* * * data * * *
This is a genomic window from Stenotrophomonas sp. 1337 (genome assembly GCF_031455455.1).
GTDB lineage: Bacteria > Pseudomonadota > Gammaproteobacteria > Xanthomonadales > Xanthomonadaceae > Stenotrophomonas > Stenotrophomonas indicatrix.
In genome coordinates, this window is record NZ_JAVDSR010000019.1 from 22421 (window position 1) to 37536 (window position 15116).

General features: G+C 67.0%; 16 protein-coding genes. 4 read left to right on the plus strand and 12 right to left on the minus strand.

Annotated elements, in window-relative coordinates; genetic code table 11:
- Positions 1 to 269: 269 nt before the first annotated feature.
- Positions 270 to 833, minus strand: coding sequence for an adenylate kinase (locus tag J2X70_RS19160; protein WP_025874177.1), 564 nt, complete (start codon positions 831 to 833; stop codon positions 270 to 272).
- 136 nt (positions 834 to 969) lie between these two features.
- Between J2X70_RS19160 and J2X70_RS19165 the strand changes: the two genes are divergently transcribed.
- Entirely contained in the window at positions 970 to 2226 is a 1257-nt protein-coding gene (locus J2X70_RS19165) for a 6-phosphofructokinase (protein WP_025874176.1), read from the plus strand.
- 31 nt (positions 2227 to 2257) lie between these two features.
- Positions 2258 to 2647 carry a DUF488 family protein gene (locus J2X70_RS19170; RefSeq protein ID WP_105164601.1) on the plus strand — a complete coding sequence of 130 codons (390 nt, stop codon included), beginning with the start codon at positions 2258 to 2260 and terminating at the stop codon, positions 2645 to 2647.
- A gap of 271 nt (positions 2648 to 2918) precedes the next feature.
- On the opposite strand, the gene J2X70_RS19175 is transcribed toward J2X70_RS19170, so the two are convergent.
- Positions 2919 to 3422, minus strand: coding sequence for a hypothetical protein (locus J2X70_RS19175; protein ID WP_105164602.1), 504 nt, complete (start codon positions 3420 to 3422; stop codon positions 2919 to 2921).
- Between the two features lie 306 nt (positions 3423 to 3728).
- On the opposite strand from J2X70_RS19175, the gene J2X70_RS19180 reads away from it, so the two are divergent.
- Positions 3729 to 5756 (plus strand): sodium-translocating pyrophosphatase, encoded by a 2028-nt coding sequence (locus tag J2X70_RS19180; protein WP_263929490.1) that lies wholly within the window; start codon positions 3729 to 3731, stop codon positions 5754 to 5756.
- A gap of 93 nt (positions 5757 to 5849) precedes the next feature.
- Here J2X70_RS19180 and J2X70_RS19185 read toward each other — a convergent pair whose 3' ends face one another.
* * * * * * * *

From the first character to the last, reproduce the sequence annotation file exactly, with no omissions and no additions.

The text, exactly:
This is a genomic window from Stenotrophomonas sp. 1337 (genome assembly GCF_031455455.1).
GTDB lineage: Bacteria > Pseudomonadota > Gammaproteobacteria > Xanthomonadales > Xanthomonadaceae > Stenotrophomonas > Stenotrophomonas indicatrix.
In genome coordinates, this window is record NZ_JAVDSR010000019.1 from 22421 (window position 1) to 37536 (window position 15116).

General features: G+C 67.0%; 16 protein-coding genes. 4 read left to right on the plus strand and 12 right to left on the minus strand.

Annotated elements, in window-relative coordinates; genetic code table 11:
- Positions 1 to 269: 269 nt before the first annotated feature.
- Positions 270 to 833, minus strand: coding sequence for an adenylate kinase (locus tag J2X70_RS19160; protein WP_025874177.1), 564 nt, complete (start codon positions 831 to 833; stop codon positions 270 to 272).
- 136 nt (positions 834 to 969) lie between these two features.
- Between J2X70_RS19160 and J2X70_RS19165 the strand changes: the two genes are divergently transcribed.
- Entirely contained in the window at positions 970 to 2226 is a 1257-nt protein-coding gene (locus J2X70_RS19165) for a 6-phosphofructokinase (protein WP_025874176.1), read from the plus strand.
- 31 nt (positions 2227 to 2257) lie between these two features.
- Positions 2258 to 2647 carry a DUF488 family protein gene (locus J2X70_RS19170; RefSeq protein ID WP_105164601.1) on the plus strand — a complete coding sequence of 130 codons (390 nt, stop codon included), beginning with the start codon at positions 2258 to 2260 and terminating at the stop codon, positions 2645 to 2647.
- A gap of 271 nt (positions 2648 to 2918) precedes the next feature.
- On the opposite strand, the gene J2X70_RS19175 is transcribed toward J2X70_RS19170, so the two are convergent.
- Positions 2919 to 3422, minus strand: coding sequence for a hypothetical protein (locus J2X70_RS19175; protein ID WP_105164602.1), 504 nt, complete (start codon positions 3420 to 3422; stop codon positions 2919 to 2921).
- Between the two features lie 306 nt (positions 3423 to 3728).
- On the opposite strand from J2X70_RS19175, the gene J2X70_RS19180 reads away from it, so the two are divergent.
- Positions 3729 to 5756 (plus strand): sodium-translocating pyrophosphatase, encoded by a 2028-nt coding sequence (locus tag J2X70_RS19180; protein WP_263929490.1) that lies wholly within the window; start codon positions 3729 to 3731, stop codon positions 5754 to 5756.
- A gap of 93 nt (positions 5757 to 5849) precedes the next feature.
- Here J2X70_RS19180 and J2X70_RS19185 read toward each other — a convergent pair whose 3' ends face one another.